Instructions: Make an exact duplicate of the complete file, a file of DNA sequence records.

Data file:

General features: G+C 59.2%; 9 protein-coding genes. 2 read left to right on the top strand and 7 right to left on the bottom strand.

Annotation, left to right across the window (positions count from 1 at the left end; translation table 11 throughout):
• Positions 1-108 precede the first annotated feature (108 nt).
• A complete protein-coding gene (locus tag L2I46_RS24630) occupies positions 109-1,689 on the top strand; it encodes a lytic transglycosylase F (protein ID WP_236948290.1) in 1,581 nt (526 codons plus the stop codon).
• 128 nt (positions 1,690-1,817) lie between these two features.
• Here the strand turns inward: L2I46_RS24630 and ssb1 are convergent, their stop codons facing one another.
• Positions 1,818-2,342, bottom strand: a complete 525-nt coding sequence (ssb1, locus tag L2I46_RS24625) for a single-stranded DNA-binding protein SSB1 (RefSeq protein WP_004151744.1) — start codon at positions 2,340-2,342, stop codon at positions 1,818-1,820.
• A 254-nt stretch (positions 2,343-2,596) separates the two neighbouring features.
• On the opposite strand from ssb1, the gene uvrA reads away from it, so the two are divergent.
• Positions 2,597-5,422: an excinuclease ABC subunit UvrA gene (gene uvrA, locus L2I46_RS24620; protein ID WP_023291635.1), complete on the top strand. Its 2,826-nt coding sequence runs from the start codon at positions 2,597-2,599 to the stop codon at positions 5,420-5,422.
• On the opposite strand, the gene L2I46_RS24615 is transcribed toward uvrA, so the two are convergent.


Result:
General features: G+C 59.2%; 9 protein-coding genes. 2 read left to right on the top strand and 7 right to left on the bottom strand.

Annotation, left to right across the window (positions count from 1 at the left end; translation table 11 throughout):
• Positions 1-108 precede the first annotated feature (108 nt).
• A complete protein-coding gene (locus tag L2I46_RS24630) occupies positions 109-1,689 on the top strand; it encodes a lytic transglycosylase F (protein ID WP_236948290.1) in 1,581 nt (526 codons plus the stop codon).
• 128 nt (positions 1,690-1,817) lie between these two features.
• Here the strand turns inward: L2I46_RS24630 and ssb1 are convergent, their stop codons facing one another.
• Positions 1,818-2,342, bottom strand: a complete 525-nt coding sequence (ssb1, locus tag L2I46_RS24625) for a single-stranded DNA-binding protein SSB1 (RefSeq protein WP_004151744.1) — start codon at positions 2,340-2,342, stop codon at positions 1,818-1,820.
• A 254-nt stretch (positions 2,343-2,596) separates the two neighbouring features.
• On the opposite strand from ssb1, the gene uvrA reads away from it, so the two are divergent.
• Positions 2,597-5,422: an excinuclease ABC subunit UvrA gene (gene uvrA, locus L2I46_RS24620; protein ID WP_023291635.1), complete on the top strand. Its 2,826-nt coding sequence runs from the start codon at positions 2,597-2,599 to the stop codon at positions 5,420-5,422.
• On the opposite strand, the gene L2I46_RS24615 is transcribed toward uvrA, so the two are convergent.